A Hidden Gem: 8 Ways Art Teachers Can Make Use of Their Local Libraries


How long has it been since you visited your local library? Maybe you were there today or maybe you worry they have a photo of you on the wall for outstanding fees. If it’s been a while since you’ve stepped foot into a library, you may be pleasantly surprised to learn that many of them are no longer just for books but also marketplaces of ideas! Many libraries have taken innovative strides to stay up-to-date with technology and community needs. Don’t let libraries be an underrated tool; check out your library and its offerings, and chat with the library team to learn how to collaborate this year.

Here are various ways art teachers can utilize the gem in their community—the library!


1. Read books.

Of course, the most obvious way to use the library is to check out books! The benefits of reading are immeasurable but include increased cognitive and metacognition functions. The more we learn as teachers, the more we can teach our students. Plus, the more we read, the better writers, speakers, and communicators we become. In the 21st century, if physical books are no longer your thing, most libraries have the option to download an app to get your books digitally. Libby is a fantastic app that many libraries use.

Students love picture books! They make great supplemental resources for lessons and an educational early finisher activity. If you’re finding it hard to build up an art room bookshelf, borrow some books from the library. Work with the children’s desk team and follow your district and school policies to curate a list of books to support your curriculum.


2. Sign up for a class.

Libraries offer many classes on a wide variety of subjects for any age. Some of these are one-day classes, while others span over a few weeks. Library employees or outside experts teach the classes and costs vary from free to very affordable. Consider signing up for a workshop to learn more and bring a new craft to your students this year.

You can also apply to teach your own class or workshop at the library! Whether or not you get paid, you will gain valuable connections and stretch your teaching skills.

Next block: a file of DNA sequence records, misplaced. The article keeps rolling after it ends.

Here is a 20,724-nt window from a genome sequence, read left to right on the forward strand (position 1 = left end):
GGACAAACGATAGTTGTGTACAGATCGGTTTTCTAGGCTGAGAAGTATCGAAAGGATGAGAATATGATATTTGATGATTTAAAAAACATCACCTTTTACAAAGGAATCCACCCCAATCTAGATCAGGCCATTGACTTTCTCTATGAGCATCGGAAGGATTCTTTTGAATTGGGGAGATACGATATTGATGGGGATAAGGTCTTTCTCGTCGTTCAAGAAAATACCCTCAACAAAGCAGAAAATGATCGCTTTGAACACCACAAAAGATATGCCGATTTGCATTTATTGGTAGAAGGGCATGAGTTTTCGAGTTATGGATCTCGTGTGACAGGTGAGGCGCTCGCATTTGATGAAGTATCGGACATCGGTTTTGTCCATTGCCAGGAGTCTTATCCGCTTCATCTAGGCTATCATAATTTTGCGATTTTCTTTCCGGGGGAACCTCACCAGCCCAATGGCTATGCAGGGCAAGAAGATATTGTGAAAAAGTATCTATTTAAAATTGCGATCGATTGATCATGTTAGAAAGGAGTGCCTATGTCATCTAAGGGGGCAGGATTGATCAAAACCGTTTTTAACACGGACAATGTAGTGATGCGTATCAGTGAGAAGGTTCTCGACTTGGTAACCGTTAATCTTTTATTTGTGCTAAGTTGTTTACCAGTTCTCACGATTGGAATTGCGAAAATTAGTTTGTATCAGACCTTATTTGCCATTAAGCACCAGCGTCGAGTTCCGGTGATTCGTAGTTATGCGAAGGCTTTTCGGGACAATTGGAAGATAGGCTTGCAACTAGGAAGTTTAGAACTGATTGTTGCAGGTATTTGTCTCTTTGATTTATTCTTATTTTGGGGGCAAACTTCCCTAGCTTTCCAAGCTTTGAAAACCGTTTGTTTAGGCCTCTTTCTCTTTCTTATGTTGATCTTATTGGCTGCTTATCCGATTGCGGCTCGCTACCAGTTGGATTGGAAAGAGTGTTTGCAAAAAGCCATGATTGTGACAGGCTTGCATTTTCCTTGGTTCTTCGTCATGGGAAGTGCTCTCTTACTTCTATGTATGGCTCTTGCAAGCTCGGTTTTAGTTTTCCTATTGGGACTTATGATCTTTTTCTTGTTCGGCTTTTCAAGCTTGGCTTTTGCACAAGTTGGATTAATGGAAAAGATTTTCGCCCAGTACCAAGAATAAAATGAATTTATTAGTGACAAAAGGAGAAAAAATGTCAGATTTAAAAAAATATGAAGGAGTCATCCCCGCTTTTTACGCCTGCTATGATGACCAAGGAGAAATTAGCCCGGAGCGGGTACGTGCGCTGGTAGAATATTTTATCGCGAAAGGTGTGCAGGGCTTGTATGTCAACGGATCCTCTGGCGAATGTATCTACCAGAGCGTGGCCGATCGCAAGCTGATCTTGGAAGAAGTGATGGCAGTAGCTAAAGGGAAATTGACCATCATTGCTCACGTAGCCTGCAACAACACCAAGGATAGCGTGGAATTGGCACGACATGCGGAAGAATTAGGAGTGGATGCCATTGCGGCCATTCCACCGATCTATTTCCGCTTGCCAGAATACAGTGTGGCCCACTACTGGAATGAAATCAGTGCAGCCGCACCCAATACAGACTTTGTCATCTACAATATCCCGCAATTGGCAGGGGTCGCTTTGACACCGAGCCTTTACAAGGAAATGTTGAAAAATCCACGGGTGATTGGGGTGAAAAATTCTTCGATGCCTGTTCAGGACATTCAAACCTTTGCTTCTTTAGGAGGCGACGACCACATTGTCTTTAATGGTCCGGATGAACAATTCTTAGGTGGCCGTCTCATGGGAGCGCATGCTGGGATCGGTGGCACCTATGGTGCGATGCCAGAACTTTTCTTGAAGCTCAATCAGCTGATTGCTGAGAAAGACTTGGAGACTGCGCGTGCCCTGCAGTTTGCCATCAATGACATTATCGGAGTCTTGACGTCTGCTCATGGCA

3. Join a meeting or meetup.

Most libraries have a conference room or quiet space. Switch things up and reserve the space for your next department meeting. Changing up your surroundings can improve workflow and motivation. This is also a good option if there is a conflict of interest and you cannot host a meeting on school grounds. Consider hosting a meetup for your students and their families! Facilitate an art book talk, artist discussion, or a family artmaking activity. If you decide to explore this avenue, ensure you are following all district and school policies.

4. Exhibit your school art show.

While libraries have extra rooms for meetings and studying they may also have spaces great for art shows! Many libraries have bulletin boards and windows to display two-dimensional work. The top countertops of shorter bookshelves can display small three-dimensional pieces at eye level. Extra book carts can be covered with colored paper and display even more art!

Look for areas of open space to roll in purchased or DIY mobile partitions to hang art. Exhibiting student work at the library will naturally invite more community members to look at the art produced by your program. This is also very exciting for students! It makes it a special occasion to have their work on public display. Speak with your library branch manager about hosting a gallery opening event to kick off the show!